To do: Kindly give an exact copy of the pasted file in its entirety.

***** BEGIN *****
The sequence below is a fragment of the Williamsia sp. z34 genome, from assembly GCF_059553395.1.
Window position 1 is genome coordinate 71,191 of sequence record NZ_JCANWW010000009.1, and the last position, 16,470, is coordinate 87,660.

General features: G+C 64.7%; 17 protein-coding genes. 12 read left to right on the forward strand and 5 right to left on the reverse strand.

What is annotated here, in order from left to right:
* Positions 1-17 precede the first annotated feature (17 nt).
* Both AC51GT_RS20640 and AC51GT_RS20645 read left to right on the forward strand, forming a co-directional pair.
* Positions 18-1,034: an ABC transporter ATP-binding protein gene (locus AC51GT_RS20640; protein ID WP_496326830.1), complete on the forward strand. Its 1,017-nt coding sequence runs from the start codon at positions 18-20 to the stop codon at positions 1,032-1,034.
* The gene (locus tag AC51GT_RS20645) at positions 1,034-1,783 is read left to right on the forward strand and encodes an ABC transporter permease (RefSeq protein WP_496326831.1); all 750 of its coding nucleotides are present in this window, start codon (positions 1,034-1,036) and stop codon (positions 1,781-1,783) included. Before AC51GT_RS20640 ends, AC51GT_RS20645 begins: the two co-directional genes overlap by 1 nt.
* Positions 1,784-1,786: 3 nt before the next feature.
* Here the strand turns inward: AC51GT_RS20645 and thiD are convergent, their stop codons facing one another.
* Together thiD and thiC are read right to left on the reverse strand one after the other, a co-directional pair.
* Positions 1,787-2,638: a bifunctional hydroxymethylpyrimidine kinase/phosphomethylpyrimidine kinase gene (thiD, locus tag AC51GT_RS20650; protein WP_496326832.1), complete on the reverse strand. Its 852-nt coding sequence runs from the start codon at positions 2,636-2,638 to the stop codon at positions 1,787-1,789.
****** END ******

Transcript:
The sequence below is a fragment of the Williamsia sp. z34 genome, from assembly GCF_059553395.1.
Window position 1 is genome coordinate 71,191 of sequence record NZ_JCANWW010000009.1, and the last position, 16,470, is coordinate 87,660.

General features: G+C 64.7%; 17 protein-coding genes. 12 read left to right on the forward strand and 5 right to left on the reverse strand.

What is annotated here, in order from left to right:
* Positions 1-17 precede the first annotated feature (17 nt).
* Both AC51GT_RS20640 and AC51GT_RS20645 read left to right on the forward strand, forming a co-directional pair.
* Positions 18-1,034: an ABC transporter ATP-binding protein gene (locus AC51GT_RS20640; protein ID WP_496326830.1), complete on the forward strand. Its 1,017-nt coding sequence runs from the start codon at positions 18-20 to the stop codon at positions 1,032-1,034.
* The gene (locus tag AC51GT_RS20645) at positions 1,034-1,783 is read left to right on the forward strand and encodes an ABC transporter permease (RefSeq protein WP_496326831.1); all 750 of its coding nucleotides are present in this window, start codon (positions 1,034-1,036) and stop codon (positions 1,781-1,783) included. Before AC51GT_RS20640 ends, AC51GT_RS20645 begins: the two co-directional genes overlap by 1 nt.
* Positions 1,784-1,786: 3 nt before the next feature.
* Here the strand turns inward: AC51GT_RS20645 and thiD are convergent, their stop codons facing one another.
* Together thiD and thiC are read right to left on the reverse strand one after the other, a co-directional pair.
* Positions 1,787-2,638: a bifunctional hydroxymethylpyrimidine kinase/phosphomethylpyrimidine kinase gene (thiD, locus tag AC51GT_RS20650; protein WP_496326832.1), complete on the reverse strand. Its 852-nt coding sequence runs from the start codon at positions 2,636-2,638 to the stop codon at positions 1,787-1,789.